2020 Volume 45 Issue 11 Pages 713-724
Acrylonitrile (AN), which is widely utilized in the manufacture of plastics, acrylamide, acrylic fibers, and resins, is also one of main components of cigarette smoke (CS). In this study, we examined the effects of AN on the cell viability and apoptosis of JEG-3 and BeWo human choriocarcinoma cancer cell lines. A cell viability assay confirmed that AN decreased the cell proliferation of JEG-3 and BeWo cells in a dose-dependent manner. Additionally, Western blot assay revealed that protein expression of cyclin D and cyclin E decreased, while protein expression of p21 and p27 increased in response to AN treatment for 48 hr. The changes in reactive oxygen species (ROS) levels in JEG-3 and BeWo cells exposed to AN were also measured by a dichlorofluorescein diacetate (DCFH-DA) assay, which revealed that ROS levels increased in response to AN treatment for 48 hr. Moreover, western blot assay confirmed that AN treatment of JEG-3 and BeWo cells for 4 hr promoted the expression of phosphorylated eukaryotic initiation factor 2 alpha protein (p-eIF2α), C/EBP homologous protein (CHOP) and caspase 12, which are known to be involved in ROS-mediated endoplasmic reticulum stress (ER-stress)-related apoptosis. Overall, the protein expression of p53 and Bax (a pro-apoptosis marker) increased, while the expression of Bcl-xl (an anti-apoptotic marker) decreased and the number of apoptotic cells increased in response to AN treatment for 48 hr. Taken together, these results suggest that AN has the potential to induce apoptosis of JEG-3 and BeWo human choriocarcinoma cancer cells by activating ROS.
Acrylonitrile (AN) is widely utilized in the manufacture of plastics, acrylamide, acrylic fibers, synthetic rubber, resins, and other chemicals. Humans are usually exposed to AN through air, food, drinking water, and cigarette smoke (CS). According to the WHO, the main exposure pathway to AN is occupational exposure, while cigarette smoking may be the most important source of non-occupational AN exposure (World Health Organization, 2000). Indeed, AN is one of the main components of CS (Nazaroff and Singer, 2004), and mainstream CS discharged from one cigarette reportedly contains 7.8 to 39.1 μg of AN (Haber and Patterson, 2005). In addition, CS appears to be one of the hazardous factors responsible for various cancers via a variety of mechanisms (Sobus and Warren, 2014). In recent years, the rate of female smoking has been significantly increasing in the world, and the proportion of women at risk of developing diseases caused by CS is also increasing (Duan et al., 2017; Satcher et al., 2002; Jeon et al., 2016). Since AN has been ranked as a major ingredient of CS and recently women’s smoking rates have been significantly increasing, the outcomes of this study will also help elucidate the correlation of cytotoxicity of AN derived from CS with the placental function of pregnant women.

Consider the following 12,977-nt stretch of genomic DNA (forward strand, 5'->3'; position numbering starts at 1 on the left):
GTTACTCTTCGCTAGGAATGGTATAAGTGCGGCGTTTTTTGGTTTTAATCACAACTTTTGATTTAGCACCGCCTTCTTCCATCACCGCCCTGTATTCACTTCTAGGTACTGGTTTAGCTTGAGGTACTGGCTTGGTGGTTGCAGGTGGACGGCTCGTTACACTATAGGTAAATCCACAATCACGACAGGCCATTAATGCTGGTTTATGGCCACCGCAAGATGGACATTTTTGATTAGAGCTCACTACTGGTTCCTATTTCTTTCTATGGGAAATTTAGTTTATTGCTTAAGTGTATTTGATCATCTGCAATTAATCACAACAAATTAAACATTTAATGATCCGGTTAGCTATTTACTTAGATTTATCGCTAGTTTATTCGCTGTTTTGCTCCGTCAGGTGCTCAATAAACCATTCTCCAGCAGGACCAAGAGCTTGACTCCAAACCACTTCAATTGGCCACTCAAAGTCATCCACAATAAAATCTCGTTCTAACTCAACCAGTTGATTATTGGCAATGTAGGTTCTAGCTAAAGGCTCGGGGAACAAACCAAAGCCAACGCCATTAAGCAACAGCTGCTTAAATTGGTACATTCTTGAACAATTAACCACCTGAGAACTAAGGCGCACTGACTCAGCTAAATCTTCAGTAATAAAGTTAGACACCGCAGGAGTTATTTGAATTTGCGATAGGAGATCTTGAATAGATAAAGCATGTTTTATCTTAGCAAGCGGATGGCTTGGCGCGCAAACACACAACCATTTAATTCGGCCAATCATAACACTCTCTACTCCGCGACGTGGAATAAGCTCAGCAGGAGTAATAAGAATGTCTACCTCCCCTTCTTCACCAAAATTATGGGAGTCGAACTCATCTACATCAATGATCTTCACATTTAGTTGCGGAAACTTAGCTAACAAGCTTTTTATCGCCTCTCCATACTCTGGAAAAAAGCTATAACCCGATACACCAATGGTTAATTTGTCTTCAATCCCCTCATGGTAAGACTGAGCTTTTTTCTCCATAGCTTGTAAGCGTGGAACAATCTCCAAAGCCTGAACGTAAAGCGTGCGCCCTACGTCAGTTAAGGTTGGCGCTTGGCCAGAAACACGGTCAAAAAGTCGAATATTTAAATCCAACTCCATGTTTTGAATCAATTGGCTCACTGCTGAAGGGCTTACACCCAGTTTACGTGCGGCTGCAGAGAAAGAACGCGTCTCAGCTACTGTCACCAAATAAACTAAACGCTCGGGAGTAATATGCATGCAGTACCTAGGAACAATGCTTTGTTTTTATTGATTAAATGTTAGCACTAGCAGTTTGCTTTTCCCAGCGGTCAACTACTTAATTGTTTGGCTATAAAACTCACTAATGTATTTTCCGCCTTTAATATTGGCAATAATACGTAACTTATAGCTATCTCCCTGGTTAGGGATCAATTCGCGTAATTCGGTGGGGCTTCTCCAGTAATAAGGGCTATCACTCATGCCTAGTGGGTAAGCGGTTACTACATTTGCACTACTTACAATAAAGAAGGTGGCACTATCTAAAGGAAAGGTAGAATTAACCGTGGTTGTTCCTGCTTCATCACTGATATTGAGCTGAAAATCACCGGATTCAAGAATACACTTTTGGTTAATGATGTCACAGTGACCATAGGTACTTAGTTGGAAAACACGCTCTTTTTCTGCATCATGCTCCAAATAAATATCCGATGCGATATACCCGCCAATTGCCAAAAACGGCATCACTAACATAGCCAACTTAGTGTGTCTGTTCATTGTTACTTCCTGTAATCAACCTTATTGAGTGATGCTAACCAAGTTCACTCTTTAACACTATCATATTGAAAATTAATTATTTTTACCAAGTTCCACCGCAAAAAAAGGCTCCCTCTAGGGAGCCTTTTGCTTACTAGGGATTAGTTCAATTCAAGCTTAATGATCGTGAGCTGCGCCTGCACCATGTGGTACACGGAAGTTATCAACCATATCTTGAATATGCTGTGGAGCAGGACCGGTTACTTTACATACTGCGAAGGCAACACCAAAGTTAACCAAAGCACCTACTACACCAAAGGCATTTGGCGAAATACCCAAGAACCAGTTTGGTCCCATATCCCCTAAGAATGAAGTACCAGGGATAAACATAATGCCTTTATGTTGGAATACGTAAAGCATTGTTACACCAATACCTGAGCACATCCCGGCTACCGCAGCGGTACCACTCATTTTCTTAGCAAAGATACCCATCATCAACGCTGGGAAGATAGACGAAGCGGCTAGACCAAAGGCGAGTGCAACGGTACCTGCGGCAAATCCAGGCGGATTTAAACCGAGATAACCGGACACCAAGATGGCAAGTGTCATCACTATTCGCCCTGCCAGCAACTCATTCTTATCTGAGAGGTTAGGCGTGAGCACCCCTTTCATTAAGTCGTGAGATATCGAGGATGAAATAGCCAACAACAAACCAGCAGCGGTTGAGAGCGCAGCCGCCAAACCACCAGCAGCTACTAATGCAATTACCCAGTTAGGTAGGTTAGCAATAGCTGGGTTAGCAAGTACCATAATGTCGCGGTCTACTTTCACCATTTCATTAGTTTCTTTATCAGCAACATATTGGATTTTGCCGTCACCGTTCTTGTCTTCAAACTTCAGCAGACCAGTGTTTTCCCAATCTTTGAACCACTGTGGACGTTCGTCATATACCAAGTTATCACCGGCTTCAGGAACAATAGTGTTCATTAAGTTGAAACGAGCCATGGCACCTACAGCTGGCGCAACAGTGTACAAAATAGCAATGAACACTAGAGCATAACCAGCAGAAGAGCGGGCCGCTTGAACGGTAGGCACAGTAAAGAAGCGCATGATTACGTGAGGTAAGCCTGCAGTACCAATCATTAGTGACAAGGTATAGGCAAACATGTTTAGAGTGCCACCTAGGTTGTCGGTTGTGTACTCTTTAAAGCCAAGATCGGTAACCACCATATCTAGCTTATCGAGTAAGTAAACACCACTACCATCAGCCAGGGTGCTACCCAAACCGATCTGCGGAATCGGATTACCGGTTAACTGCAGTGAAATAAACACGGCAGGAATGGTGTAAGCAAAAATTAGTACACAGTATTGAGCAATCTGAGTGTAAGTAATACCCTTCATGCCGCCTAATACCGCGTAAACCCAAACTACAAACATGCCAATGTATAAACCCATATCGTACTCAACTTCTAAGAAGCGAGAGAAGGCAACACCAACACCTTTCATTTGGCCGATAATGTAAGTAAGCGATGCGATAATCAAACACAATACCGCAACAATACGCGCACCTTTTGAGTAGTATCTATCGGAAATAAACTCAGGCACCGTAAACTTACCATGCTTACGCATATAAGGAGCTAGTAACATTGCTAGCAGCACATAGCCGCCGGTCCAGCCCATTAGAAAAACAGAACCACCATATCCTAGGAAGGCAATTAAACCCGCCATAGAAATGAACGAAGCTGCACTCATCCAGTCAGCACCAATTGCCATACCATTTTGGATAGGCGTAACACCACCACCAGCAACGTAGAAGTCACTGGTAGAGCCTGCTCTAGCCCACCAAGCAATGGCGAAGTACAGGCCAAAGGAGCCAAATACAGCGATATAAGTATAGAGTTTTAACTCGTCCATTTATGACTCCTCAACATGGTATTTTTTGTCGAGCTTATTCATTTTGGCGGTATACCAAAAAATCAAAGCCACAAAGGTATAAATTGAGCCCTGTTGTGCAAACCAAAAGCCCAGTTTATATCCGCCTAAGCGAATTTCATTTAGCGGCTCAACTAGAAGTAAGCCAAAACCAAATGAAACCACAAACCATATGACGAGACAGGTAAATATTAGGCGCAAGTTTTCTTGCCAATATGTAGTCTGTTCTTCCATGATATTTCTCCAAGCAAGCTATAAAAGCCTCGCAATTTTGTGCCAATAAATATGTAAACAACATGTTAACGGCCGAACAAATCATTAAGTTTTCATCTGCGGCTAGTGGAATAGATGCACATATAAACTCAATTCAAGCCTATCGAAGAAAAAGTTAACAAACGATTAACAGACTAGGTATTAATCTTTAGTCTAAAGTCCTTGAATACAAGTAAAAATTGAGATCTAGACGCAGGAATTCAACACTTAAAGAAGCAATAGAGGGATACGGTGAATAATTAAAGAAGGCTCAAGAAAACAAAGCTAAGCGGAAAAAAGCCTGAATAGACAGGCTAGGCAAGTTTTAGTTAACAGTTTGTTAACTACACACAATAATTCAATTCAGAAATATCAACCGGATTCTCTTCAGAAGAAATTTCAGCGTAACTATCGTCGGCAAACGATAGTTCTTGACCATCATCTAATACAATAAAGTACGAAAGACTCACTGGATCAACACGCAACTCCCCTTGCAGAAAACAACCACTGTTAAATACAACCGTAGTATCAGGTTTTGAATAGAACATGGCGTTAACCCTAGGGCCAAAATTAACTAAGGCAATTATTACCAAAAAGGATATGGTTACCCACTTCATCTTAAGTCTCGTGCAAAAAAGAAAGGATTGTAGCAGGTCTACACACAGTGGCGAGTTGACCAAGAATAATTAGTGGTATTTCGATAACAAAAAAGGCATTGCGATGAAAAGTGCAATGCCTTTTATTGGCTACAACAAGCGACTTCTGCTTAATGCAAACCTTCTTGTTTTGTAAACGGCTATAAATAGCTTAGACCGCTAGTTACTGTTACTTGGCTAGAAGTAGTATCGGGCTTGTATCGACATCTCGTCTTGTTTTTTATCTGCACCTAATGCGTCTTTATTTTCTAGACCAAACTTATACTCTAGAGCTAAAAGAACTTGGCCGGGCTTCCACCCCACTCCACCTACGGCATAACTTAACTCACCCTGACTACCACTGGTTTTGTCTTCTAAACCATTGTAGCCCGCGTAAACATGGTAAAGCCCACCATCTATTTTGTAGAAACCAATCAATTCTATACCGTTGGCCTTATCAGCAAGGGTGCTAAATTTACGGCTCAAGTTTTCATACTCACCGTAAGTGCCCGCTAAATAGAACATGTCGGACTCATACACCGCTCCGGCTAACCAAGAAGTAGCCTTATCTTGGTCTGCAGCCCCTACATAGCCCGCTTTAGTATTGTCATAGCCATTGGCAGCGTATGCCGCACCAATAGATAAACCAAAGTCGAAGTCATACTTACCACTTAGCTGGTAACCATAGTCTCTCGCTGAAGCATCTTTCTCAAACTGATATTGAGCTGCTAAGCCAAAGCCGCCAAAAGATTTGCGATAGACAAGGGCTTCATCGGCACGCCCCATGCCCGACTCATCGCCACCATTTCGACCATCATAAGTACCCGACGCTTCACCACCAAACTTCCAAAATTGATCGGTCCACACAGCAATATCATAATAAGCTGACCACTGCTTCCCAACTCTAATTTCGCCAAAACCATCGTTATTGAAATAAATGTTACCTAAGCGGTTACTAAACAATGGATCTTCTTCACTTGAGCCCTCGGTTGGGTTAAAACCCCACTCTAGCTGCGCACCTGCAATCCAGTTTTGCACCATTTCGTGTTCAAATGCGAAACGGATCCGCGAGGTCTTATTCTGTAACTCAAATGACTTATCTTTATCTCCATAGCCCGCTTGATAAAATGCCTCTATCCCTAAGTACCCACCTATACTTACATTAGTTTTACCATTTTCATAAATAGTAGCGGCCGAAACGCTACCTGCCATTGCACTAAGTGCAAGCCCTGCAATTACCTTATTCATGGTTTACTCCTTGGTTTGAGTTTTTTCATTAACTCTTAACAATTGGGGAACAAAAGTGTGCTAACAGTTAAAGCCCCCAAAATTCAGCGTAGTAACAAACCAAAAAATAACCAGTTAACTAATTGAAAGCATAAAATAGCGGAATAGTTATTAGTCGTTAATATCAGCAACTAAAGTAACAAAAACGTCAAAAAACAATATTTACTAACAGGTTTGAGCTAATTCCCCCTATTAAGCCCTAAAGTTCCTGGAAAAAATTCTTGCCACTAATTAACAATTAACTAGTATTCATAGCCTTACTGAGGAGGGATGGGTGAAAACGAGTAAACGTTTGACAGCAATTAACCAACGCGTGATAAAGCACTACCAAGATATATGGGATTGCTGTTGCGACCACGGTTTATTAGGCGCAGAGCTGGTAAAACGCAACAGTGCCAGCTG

AN is severely toxic to humans and is a Class 2B carcinogen according to the International Agency for Research on Cancer (IARC) (IARC, 1999). In a previous study, a significant increase in lung cancer was reported in workers chronically exposed to AN (Sponsiello-Wang et al., 2006). The occurrence of primary brain tumors has been also found to be associated with AN (Kirman et al., 2005), and a major target of AN is known to be the central nervous system (Yu et al., 2016). In primary astrocytes of the brain exposed to AN, gliosis occurred via increased formation of reactive oxygen species (ROS), ATP depletion, and DNA damage, which were induced by AN (Enongene et al., 2000; Esmat et al., 2007). Moreover, a previous study reported that AN inhibited gap junctional intercellular communication through an oxidative stress mechanism in a rat astrocyte cell line (Kamendulis et al., 1999). The causative relationship between AN exposure and adverse outcomes in the nervous system has also been reported (Khan et al., 2009; Yu et al., 2016). Although it is known that oxidative stress plays a role in AN-mediated toxicity, the underlying mechanisms of AN toxicity have yet to be elucidated.
Oxidative stress is triggered by the increased formation of ROS such as oxygen free radicals and peroxides because of oxygen imbalance in the body. Reactive oxygen species cause damage to biological components through oxidation of proteins, lipids and DNA. Thus, oxidative stress can be an obstacle to normal mechanisms of cellular signalings and trigger cell death. Moreover, ROS are considered the cause of aging, immunocompromised conditions and various diseases, as well as one of the key factors determining the toxicity toward regulatory pathways (Kitamura and Hiramatsu, 2010).